Sub-delegation of responsibilities : Parliament takes the view that the Member States should guarantee sufficient budgetary resources to reach the goals of the Cohesion Policy and EU 2020 Strategy. They should moreover make use of the option of subdelegated responsibilities in the implementation and evaluation of the Cohesion Policy, without prejudice to the financial responsibility of the managing authorities and Member States. For the next programming period, Members suggest the implementation of independent operational programmes managed by particular urban areas , joint operational programmes covering the urban areas of particular Member States, global grants or ring-fencing of urban measures and resources within specific regional operational programmes. Members also recommend that the share of resources attributed to urban actions should be left to the discretion of programme designers particularly where a region is predominantly rural and weakly urbanised.

Integrated strategic planning : Parliament advocates integrated strategic planning principles, as they can help local authorities move on from thinking in terms of 'individual projects' to more strategic intersectoral thinking. It stresses the added value and innovative nature – particularly for disadvantaged neighbourhoods – of this ‘bottom-up’ approach. Parliament calls on the Commission to:

prepare a study comparing the practice to date of individual Member States regarding integrated strategic planning and, on the basis of the outcome of the study, to draw up specific EU guidelines for integrated urban development planning practice; make integrated urban planning legally binding if EU funds are used for co-financing projects; step up technical assistance towards improved integrated development planning boost the synergies with energy, environmental and energy policies.

Parliament also urges local authorities to initiate new public-private partnerships and innovative urban infrastructural development strategies so as to attract investment and stimulate business activity. It recalls the need to have sufficient funding available for disadvantaged areas of cities.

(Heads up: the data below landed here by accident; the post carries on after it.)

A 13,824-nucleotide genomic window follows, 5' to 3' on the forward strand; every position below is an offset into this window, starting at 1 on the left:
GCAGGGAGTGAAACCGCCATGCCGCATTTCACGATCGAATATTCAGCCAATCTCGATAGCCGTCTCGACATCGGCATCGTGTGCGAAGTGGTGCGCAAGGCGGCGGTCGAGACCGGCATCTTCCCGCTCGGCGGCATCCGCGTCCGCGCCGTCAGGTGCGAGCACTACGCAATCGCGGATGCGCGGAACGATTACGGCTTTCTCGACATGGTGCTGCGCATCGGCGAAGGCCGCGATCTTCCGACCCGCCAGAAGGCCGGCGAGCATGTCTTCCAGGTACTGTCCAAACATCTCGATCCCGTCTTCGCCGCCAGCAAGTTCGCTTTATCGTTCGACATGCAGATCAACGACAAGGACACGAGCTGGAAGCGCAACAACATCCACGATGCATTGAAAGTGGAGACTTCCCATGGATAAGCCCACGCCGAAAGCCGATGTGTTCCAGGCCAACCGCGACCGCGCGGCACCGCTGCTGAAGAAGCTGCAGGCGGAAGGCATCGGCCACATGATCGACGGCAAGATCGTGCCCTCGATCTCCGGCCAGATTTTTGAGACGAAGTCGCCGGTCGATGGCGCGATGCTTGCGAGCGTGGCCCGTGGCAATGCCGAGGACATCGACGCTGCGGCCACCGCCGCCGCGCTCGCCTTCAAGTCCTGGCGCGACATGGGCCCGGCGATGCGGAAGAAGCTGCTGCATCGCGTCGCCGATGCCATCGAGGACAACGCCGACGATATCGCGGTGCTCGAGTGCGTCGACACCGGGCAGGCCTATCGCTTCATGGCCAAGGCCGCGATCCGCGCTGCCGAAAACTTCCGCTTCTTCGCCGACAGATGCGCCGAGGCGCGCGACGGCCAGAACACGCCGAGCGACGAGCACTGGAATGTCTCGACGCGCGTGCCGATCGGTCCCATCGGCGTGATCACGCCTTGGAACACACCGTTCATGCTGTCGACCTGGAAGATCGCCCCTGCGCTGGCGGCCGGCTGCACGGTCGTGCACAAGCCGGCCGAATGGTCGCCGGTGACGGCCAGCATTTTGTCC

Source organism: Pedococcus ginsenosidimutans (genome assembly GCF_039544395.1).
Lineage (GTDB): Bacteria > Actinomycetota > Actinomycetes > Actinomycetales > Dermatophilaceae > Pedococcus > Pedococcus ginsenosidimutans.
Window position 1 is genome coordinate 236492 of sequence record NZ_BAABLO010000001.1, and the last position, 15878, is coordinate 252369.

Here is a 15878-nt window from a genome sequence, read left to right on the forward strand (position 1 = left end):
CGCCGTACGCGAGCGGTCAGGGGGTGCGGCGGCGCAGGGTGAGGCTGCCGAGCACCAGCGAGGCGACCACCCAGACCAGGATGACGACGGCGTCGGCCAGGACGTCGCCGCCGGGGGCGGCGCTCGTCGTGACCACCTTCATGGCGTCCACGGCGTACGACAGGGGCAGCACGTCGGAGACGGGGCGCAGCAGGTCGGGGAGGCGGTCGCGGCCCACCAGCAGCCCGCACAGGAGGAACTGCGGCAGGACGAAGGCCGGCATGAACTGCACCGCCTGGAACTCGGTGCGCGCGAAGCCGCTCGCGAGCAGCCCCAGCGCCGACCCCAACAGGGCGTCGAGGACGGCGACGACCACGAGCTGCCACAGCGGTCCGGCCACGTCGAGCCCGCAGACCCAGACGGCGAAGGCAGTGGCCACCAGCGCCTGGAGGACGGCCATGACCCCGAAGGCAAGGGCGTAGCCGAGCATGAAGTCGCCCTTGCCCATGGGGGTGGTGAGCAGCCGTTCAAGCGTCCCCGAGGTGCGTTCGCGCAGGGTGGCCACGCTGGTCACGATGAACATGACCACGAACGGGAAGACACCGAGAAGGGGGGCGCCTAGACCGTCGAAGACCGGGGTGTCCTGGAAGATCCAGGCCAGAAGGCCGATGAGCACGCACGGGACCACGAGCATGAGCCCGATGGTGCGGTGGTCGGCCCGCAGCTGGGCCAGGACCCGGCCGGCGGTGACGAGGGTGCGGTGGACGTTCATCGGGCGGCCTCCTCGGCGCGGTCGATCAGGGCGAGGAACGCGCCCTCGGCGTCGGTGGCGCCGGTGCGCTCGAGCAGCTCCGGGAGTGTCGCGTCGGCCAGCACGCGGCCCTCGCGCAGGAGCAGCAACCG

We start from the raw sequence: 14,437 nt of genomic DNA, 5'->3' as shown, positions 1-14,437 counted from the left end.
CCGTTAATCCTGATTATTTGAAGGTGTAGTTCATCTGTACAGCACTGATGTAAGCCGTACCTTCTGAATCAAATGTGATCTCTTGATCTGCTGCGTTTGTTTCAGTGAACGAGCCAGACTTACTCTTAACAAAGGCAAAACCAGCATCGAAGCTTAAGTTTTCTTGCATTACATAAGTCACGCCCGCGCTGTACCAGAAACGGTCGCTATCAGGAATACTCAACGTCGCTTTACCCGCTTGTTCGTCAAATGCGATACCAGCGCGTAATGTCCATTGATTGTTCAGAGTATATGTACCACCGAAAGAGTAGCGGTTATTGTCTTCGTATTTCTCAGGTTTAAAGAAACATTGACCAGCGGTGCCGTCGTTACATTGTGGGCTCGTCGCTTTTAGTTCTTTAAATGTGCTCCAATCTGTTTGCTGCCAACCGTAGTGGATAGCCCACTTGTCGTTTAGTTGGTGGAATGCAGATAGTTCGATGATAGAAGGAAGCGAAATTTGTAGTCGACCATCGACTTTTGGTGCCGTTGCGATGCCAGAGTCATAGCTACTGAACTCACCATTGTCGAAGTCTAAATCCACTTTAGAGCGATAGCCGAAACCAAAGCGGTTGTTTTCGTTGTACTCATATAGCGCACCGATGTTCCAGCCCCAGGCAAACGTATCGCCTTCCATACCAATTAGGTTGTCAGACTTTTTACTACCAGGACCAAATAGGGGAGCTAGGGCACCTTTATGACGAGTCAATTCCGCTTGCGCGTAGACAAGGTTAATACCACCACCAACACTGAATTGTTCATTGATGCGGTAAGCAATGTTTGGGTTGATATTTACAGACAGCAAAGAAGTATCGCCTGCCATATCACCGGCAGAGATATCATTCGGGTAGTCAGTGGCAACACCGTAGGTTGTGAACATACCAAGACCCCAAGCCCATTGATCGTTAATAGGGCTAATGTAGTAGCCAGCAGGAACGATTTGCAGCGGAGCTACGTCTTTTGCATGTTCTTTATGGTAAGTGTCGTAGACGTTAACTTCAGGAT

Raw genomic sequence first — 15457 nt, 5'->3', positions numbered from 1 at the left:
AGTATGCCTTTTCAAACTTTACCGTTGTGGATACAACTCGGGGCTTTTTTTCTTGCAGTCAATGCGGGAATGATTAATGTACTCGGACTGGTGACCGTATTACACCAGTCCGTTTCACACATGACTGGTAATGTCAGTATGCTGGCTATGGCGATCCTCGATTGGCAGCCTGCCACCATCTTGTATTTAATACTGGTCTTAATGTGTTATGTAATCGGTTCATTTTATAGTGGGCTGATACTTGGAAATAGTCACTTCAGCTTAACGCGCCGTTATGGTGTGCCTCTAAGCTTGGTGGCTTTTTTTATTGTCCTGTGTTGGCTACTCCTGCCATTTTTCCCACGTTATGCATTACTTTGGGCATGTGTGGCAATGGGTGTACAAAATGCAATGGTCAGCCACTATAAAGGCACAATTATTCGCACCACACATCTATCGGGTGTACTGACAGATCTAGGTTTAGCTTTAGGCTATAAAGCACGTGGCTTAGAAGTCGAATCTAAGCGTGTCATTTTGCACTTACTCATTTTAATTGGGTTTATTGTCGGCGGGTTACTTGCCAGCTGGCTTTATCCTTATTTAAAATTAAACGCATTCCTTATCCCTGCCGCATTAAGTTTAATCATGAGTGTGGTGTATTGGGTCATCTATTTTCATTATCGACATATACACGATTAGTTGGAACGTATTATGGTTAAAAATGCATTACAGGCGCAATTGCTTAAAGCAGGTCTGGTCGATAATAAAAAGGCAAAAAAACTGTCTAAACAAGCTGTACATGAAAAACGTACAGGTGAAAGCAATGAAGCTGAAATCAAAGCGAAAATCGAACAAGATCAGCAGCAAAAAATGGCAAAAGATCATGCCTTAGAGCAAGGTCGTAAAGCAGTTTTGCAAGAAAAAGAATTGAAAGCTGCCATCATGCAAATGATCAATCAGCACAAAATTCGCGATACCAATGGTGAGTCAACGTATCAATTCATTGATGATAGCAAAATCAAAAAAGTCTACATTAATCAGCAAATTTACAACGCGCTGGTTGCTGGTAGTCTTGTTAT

Comprehensive financial planning : given the current austerity measures, Parliament recalls the need to improve the efficiency of investments and for the better coordination of all public and private funding available at all levels. It advocates comprehensive financial planning at local level as an indivisible component of integrated development planning. All beneficiaries of public funds are also called upon, in line with the concept of result orientation, to sign up strictly to the ‘money for projects, instead of projects for money’ principle.

Once again, Parliament asks that there be more flexible conditions foreseen for cross-financing between the ERDF and the ESF in order to encourage their use and draw particular attention to the complementary nature of these funds. It also stresses the promising role of new financial engineering instruments based on the principles of ‘projects for money’ and ‘money for projects’ put in place during the current programming period and calls on the Commission to pursue the idea in the future. Members believe that the interest rates of EIB financial tools should be made lower in comparison with commercial loans to this end.